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are, blessed be God, my best cordials. Yet I have found much opposition from the quarter of unbelief, and that to be strong in the faith of our Lord Jesus Christ, when every thing of my own is, and is evidently seen to be against me, when grace is so imperfect, when this life appears to be closing up, and all the false confidence derived from the esteem, and supports of most pious and endeared friends is stripped away, is an attainment indeed which I long after myself, and earnestly wish may be vouchsafed to you also in life, as well as in death. In these circumstances I find no relief, but in the blessed word of God, nor in that either, unless the gracious, delightful truths contained therein be made out to my mind by the Holy Ghost; for without his illumination, my most attentive reasonings on the Scriptures have always been found unsatisfactory and unedifying. Let me exhort you therefore to a more diligent use of the Scriptures, in much prayer for the light of the Spirit, that the glory of the Lord may shine more abundantly into your hearts, and produce in you a more lively desire of seeing him as he is, with an increasing transformation of your whole man into his likeness. Ah! my dear friends. we neither love nor use the Scriptures as we ought! Do we make them our only guide, having no dependence on the wisdom of man? Do we come to them only for instruction, and do we come to them in every case? Do we come to them without prejudice, desiring only to know what the will of the Lord is, and praying always for a will to perform it, however self may be denied by our so doing? Do we come to them daily, if possible, in all our retirements, making them

His letter to the Truro society.


the ground of our confidence that our prayers are heard, and the measure whereby we are guided in all the things we ask of God? Particularly, do we read them afterwards, for support and direction according to present exigencies? Do we make them, and not our own fancies, the foundation of our meditations, and the rule of our conduct, so as that on no pretence whatever (especially on that most dangerous delusion of being under the guidance of the Spirit without regard had to the word) we either undertake any thing as duty without their warrant, or hold ourselves excused in the neglect of what they enjoin upon us. I will ask one further queston of you-do you with awe, reverence, attention, and all carefulness, hear them read in the church, regarding that part of the public service as among the most material and important branches of it?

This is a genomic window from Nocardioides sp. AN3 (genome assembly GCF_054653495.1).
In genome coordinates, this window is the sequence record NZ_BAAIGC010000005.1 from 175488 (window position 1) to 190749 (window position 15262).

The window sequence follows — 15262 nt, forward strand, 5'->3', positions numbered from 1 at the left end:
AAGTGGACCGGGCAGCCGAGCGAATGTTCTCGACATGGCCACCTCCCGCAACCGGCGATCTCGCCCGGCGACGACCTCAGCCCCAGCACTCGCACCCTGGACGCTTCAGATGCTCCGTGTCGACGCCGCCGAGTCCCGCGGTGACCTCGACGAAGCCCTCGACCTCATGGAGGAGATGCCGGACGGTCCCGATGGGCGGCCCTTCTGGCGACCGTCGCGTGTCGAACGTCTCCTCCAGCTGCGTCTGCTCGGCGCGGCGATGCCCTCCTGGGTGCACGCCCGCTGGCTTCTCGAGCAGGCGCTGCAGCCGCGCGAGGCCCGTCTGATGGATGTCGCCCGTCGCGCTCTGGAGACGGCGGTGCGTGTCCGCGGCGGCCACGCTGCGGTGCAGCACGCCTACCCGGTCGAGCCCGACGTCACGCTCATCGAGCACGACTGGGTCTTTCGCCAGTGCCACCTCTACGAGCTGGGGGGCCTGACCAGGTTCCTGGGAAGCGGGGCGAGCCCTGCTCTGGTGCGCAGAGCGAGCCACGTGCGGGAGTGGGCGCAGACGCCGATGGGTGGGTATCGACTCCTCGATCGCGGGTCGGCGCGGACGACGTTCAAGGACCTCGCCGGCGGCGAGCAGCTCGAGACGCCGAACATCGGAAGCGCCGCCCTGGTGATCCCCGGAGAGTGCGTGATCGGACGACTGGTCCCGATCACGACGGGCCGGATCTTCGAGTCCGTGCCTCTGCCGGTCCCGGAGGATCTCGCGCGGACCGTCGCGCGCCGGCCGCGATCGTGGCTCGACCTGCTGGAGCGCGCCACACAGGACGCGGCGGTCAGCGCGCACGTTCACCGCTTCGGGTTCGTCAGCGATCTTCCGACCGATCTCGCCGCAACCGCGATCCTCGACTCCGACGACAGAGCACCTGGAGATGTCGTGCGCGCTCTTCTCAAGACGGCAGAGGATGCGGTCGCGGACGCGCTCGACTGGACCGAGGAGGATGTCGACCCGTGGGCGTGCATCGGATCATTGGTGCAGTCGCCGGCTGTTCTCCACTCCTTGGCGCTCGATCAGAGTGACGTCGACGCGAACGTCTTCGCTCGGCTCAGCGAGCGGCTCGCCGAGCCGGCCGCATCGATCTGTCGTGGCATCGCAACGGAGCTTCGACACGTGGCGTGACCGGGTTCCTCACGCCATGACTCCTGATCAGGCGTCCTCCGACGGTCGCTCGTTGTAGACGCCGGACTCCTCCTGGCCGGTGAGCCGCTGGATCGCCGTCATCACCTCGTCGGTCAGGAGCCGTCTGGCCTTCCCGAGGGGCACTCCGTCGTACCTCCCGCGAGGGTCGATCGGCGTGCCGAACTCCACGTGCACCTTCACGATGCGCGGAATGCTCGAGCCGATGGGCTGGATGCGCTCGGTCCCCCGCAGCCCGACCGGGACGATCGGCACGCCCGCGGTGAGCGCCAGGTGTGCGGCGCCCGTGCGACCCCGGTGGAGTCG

That I say so much to you concerning the Scriptures, is owing to the urgent necessity there is of doing it, from the state of religion every where. While professors have not the word of God before their eyes, they must follow the authority of man, or their own inventions, and unavoidably bring disgrace upon the name they profess.

I have your prayers—I value them highly-I request them earnestly. If the will of the Lord be so, I desire to be speedily with you. What his will is in this respect, is pretty much concealed as yet; for although I grow better, I have no strength to do any thing. That the Lord may instruct you more in his

250 He visits Mr. Talbot and returns to Bristol.


revealed mind, may make you perfect, strengthen, settle you, is the important desire and prayer My dear friends,

Your most sincerely affectionate

Servant in Christ Jesus,